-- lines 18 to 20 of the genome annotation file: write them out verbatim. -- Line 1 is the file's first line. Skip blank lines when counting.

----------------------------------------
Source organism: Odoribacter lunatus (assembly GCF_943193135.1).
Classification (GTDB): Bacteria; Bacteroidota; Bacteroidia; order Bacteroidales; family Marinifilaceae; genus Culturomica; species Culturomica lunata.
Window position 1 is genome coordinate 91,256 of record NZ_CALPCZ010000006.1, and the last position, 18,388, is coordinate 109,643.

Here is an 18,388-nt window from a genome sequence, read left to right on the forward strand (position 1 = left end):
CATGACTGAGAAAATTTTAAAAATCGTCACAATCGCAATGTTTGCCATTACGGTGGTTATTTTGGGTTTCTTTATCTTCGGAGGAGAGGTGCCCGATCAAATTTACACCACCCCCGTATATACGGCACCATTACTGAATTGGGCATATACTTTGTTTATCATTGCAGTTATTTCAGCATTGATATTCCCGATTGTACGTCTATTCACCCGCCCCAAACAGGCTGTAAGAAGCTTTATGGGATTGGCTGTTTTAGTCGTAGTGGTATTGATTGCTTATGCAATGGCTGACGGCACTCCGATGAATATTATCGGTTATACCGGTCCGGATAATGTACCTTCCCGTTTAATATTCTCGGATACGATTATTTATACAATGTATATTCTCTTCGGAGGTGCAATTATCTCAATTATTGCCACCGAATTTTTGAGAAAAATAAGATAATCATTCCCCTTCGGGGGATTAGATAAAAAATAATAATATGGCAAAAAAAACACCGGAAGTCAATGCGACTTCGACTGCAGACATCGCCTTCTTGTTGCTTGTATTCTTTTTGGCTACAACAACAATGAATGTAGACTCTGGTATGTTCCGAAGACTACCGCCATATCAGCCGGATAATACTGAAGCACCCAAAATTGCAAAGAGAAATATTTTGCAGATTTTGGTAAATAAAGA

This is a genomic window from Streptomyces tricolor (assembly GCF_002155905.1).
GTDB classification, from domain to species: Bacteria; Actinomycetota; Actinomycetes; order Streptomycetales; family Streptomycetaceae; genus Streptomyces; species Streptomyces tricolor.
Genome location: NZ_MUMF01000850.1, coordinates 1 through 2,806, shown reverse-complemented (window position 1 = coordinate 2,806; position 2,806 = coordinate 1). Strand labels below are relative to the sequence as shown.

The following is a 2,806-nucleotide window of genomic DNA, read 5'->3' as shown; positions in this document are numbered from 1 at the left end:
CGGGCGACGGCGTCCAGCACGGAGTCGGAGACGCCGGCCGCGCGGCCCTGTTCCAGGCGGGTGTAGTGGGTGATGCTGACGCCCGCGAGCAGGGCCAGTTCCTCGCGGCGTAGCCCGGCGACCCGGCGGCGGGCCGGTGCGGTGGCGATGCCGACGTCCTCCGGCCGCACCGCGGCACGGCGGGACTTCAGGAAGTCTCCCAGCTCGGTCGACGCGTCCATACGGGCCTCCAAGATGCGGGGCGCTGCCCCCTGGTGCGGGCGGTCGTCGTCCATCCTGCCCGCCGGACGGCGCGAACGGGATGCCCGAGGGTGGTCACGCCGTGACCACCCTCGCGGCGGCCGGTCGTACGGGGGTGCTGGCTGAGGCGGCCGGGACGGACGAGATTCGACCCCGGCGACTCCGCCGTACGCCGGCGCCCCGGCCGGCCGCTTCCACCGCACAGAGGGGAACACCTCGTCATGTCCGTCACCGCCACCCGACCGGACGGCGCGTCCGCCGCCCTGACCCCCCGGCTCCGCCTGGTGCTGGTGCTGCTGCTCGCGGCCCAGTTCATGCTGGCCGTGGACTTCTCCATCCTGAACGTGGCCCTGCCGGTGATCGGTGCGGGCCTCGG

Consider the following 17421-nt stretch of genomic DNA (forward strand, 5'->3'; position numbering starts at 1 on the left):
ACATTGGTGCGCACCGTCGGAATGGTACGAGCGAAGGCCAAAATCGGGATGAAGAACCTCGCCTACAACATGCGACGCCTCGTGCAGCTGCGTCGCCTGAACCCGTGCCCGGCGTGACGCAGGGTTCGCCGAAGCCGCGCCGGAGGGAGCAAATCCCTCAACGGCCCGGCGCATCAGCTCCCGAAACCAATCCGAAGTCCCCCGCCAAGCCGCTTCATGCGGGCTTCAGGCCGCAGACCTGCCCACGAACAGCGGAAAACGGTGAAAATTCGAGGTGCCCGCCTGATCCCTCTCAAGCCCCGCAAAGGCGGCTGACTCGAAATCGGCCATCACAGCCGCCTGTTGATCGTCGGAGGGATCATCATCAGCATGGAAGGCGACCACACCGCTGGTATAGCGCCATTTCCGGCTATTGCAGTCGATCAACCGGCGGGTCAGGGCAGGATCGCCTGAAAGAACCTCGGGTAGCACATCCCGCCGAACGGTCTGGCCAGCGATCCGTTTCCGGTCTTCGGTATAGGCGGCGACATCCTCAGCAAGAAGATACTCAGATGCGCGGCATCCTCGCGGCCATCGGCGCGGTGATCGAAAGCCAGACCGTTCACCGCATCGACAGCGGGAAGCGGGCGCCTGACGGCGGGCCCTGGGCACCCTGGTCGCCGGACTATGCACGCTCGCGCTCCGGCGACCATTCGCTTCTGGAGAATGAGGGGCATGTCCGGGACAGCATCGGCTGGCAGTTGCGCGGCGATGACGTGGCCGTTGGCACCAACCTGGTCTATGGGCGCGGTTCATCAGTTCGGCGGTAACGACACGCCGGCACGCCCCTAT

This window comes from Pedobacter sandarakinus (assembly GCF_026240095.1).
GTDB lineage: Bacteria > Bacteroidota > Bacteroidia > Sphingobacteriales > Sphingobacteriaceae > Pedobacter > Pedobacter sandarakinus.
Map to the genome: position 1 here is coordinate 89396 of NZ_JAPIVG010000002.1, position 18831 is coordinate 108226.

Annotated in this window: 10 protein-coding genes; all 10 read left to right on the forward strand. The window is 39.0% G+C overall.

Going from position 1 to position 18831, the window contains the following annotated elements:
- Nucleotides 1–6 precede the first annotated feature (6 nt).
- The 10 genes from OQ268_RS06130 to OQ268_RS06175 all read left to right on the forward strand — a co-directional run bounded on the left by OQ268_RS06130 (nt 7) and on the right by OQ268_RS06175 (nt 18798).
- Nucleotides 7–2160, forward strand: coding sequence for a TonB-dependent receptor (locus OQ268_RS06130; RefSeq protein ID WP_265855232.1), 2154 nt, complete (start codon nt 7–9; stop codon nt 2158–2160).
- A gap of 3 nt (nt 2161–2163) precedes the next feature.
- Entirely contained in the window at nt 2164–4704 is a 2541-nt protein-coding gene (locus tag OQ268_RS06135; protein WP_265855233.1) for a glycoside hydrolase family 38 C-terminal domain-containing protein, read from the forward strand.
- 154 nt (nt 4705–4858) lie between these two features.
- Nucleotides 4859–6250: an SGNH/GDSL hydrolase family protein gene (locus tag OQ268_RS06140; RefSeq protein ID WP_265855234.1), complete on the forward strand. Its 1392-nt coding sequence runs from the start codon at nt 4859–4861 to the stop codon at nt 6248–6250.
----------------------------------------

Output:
- Nucleotides 1–6 precede the first annotated feature (6 nt).
- The 10 genes from OQ268_RS06130 to OQ268_RS06175 all read left to right on the forward strand — a co-directional run bounded on the left by OQ268_RS06130 (nt 7) and on the right by OQ268_RS06175 (nt 18798).
- Nucleotides 7–2160, forward strand: coding sequence for a TonB-dependent receptor (locus OQ268_RS06130; RefSeq protein ID WP_265855232.1), 2154 nt, complete (start codon nt 7–9; stop codon nt 2158–2160).